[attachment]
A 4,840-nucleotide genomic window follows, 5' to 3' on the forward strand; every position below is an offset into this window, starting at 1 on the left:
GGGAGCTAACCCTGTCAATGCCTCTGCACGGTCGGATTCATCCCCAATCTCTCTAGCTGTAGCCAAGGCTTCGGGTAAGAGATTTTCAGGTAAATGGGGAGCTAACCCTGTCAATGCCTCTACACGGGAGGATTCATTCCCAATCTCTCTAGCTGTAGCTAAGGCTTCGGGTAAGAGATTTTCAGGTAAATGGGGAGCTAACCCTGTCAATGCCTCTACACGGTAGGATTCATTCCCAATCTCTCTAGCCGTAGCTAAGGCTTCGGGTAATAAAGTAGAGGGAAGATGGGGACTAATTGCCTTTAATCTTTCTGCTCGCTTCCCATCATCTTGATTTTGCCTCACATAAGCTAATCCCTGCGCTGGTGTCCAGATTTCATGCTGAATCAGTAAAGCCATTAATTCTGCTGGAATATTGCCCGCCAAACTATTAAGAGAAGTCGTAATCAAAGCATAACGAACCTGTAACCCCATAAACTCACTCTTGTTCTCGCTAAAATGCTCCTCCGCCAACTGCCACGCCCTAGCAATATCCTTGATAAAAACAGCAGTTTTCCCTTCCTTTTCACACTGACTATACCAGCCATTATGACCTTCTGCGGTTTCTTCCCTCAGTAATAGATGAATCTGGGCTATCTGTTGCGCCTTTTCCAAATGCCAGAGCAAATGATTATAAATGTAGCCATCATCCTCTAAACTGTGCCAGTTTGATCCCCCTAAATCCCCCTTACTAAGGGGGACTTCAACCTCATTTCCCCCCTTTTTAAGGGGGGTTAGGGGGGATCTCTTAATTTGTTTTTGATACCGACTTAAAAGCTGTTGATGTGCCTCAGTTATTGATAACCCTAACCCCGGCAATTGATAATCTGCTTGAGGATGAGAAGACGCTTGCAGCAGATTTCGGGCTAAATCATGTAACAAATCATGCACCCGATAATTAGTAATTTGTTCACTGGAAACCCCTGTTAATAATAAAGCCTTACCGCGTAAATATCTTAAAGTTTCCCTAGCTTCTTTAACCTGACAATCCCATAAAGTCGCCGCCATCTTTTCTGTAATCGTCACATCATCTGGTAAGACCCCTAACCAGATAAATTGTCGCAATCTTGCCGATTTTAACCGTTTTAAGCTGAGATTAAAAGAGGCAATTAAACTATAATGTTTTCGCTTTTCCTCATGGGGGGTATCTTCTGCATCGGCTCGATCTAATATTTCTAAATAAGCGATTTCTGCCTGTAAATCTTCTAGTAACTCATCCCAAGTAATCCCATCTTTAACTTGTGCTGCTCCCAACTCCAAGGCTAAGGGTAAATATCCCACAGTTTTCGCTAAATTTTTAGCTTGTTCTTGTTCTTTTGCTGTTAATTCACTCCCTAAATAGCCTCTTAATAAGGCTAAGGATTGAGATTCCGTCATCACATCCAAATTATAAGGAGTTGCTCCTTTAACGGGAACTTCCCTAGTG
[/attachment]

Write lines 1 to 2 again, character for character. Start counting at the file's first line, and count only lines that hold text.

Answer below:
A 4,840-nucleotide genomic window follows, 5' to 3' on the forward strand; every position below is an offset into this window, starting at 1 on the left:
GGGAGCTAACCCTGTCAATGCCTCTGCACGGTCGGATTCATCCCCAATCTCTCTAGCTGTAGCCAAGGCTTCGGGTAAGAGATTTTCAGGTAAATGGGGAGCTAACCCTGTCAATGCCTCTACACGGGAGGATTCATTCCCAATCTCTCTAGCTGTAGCTAAGGCTTCGGGTAAGAGATTTTCAGGTAAATGGGGAGCTAACCCTGTCAATGCCTCTACACGGTAGGATTCATTCCCAATCTCTCTAGCCGTAGCTAAGGCTTCGGGTAATAAAGTAGAGGGAAGATGGGGACTAATTGCCTTTAATCTTTCTGCTCGCTTCCCATCATCTTGATTTTGCCTCACATAAGCTAATCCCTGCGCTGGTGTCCAGATTTCATGCTGAATCAGTAAAGCCATTAATTCTGCTGGAATATTGCCCGCCAAACTATTAAGAGAAGTCGTAATCAAAGCATAACGAACCTGTAACCCCATAAACTCACTCTTGTTCTCGCTAAAATGCTCCTCCGCCAACTGCCACGCCCTAGCAATATCCTTGATAAAAACAGCAGTTTTCCCTTCCTTTTCACACTGACTATACCAGCCATTATGACCTTCTGCGGTTTCTTCCCTCAGTAATAGATGAATCTGGGCTATCTGTTGCGCCTTTTCCAAATGCCAGAGCAAATGATTATAAATGTAGCCATCATCCTCTAAACTGTGCCAGTTTGATCCCCCTAAATCCCCCTTACTAAGGGGGACTTCAACCTCATTTCCCCCCTTTTTAAGGGGGGTTAGGGGGGATCTCTTAATTTGTTTTTGATACCGACTTAAAAGCTGTTGATGTGCCTCAGTTATTGATAACCCTAACCCCGGCAATTGATAATCTGCTTGAGGATGAGAAGACGCTTGCAGCAGATTTCGGGCTAAATCATGTAACAAATCATGCACCCGATAATTAGTAATTTGTTCACTGGAAACCCCTGTTAATAATAAAGCCTTACCGCGTAAATATCTTAAAGTTTCCCTAGCTTCTTTAACCTGACAATCCCATAAAGTCGCCGCCATCTTTTCTGTAATCGTCACATCATCTGGTAAGACCCCTAACCAGATAAATTGTCGCAATCTTGCCGATTTTAACCGTTTTAAGCTGAGATTAAAAGAGGCAATTAAACTATAATGTTTTCGCTTTTCCTCATGGGGGGTATCTTCTGCATCGGCTCGATCTAATATTTCTAAATAAGCGATTTCTGCCTGTAAATCTTCTAGTAACTCATCCCAAGTAATCCCATCTTTAACTTGTGCTGCTCCCAACTCCAAGGCTAAGGGTAAATATCCCACAGTTTTCGCTAAATTTTTAGCTTGTTCTTGTTCTTTTGCTGTTAATTCACTCCCTAAATAGCCTCTTAATAAGGCTAAGGATTGAGATTCCGTCATCACATCCAAATTATAAGGAGTTGCTCCTTTAACGGGAACTTCCCTAGTG